“WELCOME TO OIRLAND!” So opines the great Christopher Walken in the trailer to this infamous star-studded blarney from the pen of the man who brought us the equally infamous gorilla flick Congo.
The starry cast delivers a wildly diverse array of Irish accents – often at the same time and in the same scene – as they gurn and emote their way through this hokey cinematic tale set amongst the “wild mountain thyme”.
Headstrong farmer Rosemary Muldoon (Emily Blunt) has her heart set on winning her neighbour Anthony Reilly’s love. The problem is Anthony (Jamie Dornan) seems to have inherited a family curse, and remains oblivious to his beautiful admirer.
Stung by his father Tony’s (Christopher Walken) plans to sell the family farm to his American nephew (Jon Hamm), Anthony is jolted into pursuing his dreams in this unintentionally hilarious moving picture.
Join us for an unparalleled afternoon of celtic cringe, take part in our terrible Irish Accent competition and drink deep from the good stuff every time Jamie Dornan looks confused.
‘Makes the Quiet Man seem like Mean Streets’ – WHAT FILM
‘Finally, a film Christopher Walken is rubbish in.’ – CAHIERS DU CINEMA
A euphoric record of Sheffield-based Studio Electrophonique, which nurtured a generation of superstars such as ABC, The Human League, Heaven 17, Clock DVA and Pulp.
Ken Patten was a panel beater who sported a rakish moustache and had a passion for music.
He built his own creative universe in the downstairs extension of his Handsworth council house.
It was here that he set about recording the sounds of Sheffield, nurturing a generation of nascent superstars who would go on to form some of the most iconic British bands of the 1980s and 1990s.
James Taylor’s film, the little-known story of Studio Electrophonique, celebrates a vision unconstrained by means and a name that almost died unheralded, but now survives on the outer ring road of art.
We were gutted to hear of the recent passing of the great Ryuichi Sakamoto.
One of the most important artists of our era, his career spanned from techno-pop stardom to Oscar-winning composer and anti-nuclear activist.
Sakamoto was a polymath in the truest sense of the word. Whether he was innovating with the legendary Yellow Magic Orchestra or going toe to toe with David Bowie in the movie Merry Christmas Mister Lawrence, his charisma, style and breath-taking talent shone through.
In honour of the great man, we’re showing a free screening of his beautiful 2017 documentary Coda.
This intimate, elegiac portrait explores Sakamoto’s return to music following a cancer diagnosis, leading to the creation of a haunting new masterpiece.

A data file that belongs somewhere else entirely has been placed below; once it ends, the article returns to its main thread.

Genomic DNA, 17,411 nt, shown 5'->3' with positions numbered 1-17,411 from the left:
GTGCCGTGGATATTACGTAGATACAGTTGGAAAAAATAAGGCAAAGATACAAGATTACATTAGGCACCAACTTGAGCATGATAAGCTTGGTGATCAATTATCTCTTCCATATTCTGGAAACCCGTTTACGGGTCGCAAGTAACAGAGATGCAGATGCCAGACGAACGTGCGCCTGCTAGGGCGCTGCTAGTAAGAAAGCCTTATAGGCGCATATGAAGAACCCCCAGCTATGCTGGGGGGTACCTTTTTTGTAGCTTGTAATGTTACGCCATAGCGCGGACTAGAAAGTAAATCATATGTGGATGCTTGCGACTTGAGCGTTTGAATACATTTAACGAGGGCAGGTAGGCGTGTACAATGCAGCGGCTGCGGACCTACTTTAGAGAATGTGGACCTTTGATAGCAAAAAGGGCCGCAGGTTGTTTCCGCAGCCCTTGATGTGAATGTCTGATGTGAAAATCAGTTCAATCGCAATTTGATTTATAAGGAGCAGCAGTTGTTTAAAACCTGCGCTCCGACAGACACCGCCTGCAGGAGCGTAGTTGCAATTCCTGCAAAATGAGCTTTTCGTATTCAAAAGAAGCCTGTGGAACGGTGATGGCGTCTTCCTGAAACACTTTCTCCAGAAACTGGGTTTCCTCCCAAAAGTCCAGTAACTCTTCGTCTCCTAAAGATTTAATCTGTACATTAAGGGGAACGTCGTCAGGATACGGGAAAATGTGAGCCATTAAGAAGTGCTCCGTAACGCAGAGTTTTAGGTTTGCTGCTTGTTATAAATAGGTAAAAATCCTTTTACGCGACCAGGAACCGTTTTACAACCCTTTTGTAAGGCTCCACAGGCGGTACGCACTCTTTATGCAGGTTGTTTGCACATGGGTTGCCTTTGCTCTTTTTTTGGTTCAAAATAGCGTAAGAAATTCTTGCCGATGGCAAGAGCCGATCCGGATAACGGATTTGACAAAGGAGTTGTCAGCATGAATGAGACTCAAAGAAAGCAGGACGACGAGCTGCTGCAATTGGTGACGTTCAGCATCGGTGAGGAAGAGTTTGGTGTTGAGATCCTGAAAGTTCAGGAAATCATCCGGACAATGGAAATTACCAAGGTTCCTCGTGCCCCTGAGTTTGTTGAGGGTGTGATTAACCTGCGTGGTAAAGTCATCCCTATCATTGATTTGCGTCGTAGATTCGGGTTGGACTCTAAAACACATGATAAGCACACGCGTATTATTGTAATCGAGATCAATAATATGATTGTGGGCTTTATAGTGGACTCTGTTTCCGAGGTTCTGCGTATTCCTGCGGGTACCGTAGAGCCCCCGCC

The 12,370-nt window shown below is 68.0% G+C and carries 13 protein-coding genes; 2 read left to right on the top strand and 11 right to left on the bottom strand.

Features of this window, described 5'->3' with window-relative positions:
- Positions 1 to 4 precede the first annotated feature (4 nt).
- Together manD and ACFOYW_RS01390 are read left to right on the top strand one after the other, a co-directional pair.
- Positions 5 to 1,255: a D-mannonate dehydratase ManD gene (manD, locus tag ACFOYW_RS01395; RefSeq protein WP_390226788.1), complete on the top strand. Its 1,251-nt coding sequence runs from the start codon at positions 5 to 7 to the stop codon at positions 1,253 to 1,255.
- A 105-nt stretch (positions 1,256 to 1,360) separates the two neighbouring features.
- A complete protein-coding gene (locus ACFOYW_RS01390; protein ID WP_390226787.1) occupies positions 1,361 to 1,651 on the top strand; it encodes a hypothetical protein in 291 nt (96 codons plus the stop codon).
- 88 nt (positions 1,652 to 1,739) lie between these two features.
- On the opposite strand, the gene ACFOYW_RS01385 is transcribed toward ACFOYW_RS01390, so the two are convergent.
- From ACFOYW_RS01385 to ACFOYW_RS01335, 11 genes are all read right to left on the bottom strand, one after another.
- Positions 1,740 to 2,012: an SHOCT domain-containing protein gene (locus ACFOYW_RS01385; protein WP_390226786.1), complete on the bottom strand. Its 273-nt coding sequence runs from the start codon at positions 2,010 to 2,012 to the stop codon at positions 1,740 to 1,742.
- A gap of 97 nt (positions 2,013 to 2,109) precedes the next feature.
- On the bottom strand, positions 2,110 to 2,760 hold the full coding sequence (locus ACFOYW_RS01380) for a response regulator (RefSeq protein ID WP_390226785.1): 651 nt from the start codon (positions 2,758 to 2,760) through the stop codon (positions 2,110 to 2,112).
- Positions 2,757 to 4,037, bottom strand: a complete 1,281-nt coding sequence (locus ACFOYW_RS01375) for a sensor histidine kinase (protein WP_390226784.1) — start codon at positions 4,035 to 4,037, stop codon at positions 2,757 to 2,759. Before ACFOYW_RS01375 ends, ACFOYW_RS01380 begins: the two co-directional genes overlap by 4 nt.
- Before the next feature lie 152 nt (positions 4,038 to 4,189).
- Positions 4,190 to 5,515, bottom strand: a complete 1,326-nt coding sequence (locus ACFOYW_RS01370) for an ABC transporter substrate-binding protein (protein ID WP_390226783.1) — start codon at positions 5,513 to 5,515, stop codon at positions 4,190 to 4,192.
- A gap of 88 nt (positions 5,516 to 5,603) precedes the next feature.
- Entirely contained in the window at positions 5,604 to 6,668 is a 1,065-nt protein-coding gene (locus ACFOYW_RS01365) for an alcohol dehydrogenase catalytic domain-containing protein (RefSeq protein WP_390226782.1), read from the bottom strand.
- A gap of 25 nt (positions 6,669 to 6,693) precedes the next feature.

Rest in power.
This is a free screening, but advance booking is essential.
Join Ghouls On Film as they screen the cult classic ‘Rosemary’s Baby’ (1968), and consider the implications of a feminist reading, with a post-screening discussion facilitated by Dr. Jolene Mairs Dyer.
Rosemary’s Baby is one of the greatest movies of the late 1960s and one of the best of all horror movies, an outstanding modern Gothic tale. An art-house fable and an elegant popular entertainment, it finds its home on the cusp between a cinema of sentiment and one of sensation.
The antithesis of a rock biography, Anonymous Club paints a raw and intimate picture of enigmatic singer-songwriter, Courtney Barnett.
At once an anti-influencer and powerful voice for our times, a recluse acclaimed by audiences the world over and a strong female artist in conflict with herself, this film lays bare the artist, the person and the image that fame creates around them.
With unprecedented, intimate access to the private life of the famously reclusive Barnett, filmmaker Danny Cohen (who also collaborated on many of her award-winning and highly imaginative music videos), Anonymous Club pulls back the curtain and invites us in…
‘Barnett works through creative crises, wrangles doubts and anguish, and the wrung-out exhaustion of giving everything to an audience of hungry strangers night after night. Anonymous Club is unusually candid and open in what it reveals about the cost of the creative process.’ –THE GUARDIAN
“I’ve come here to chew bubblegum and kick ass. And I’m all out of bubblegum…”
35 years after its release, John Carpenter’s cult sci-fi satire about privilege, inequality and the “one per cent” is more grimly relevant now than ever.
They Live tells the story of Nada (“Rowdy” Roddy Piper), a homeless drifter who uncovers a shocking planet-wide alien conspiracy, with a little help from the most iconic shades in cinema history.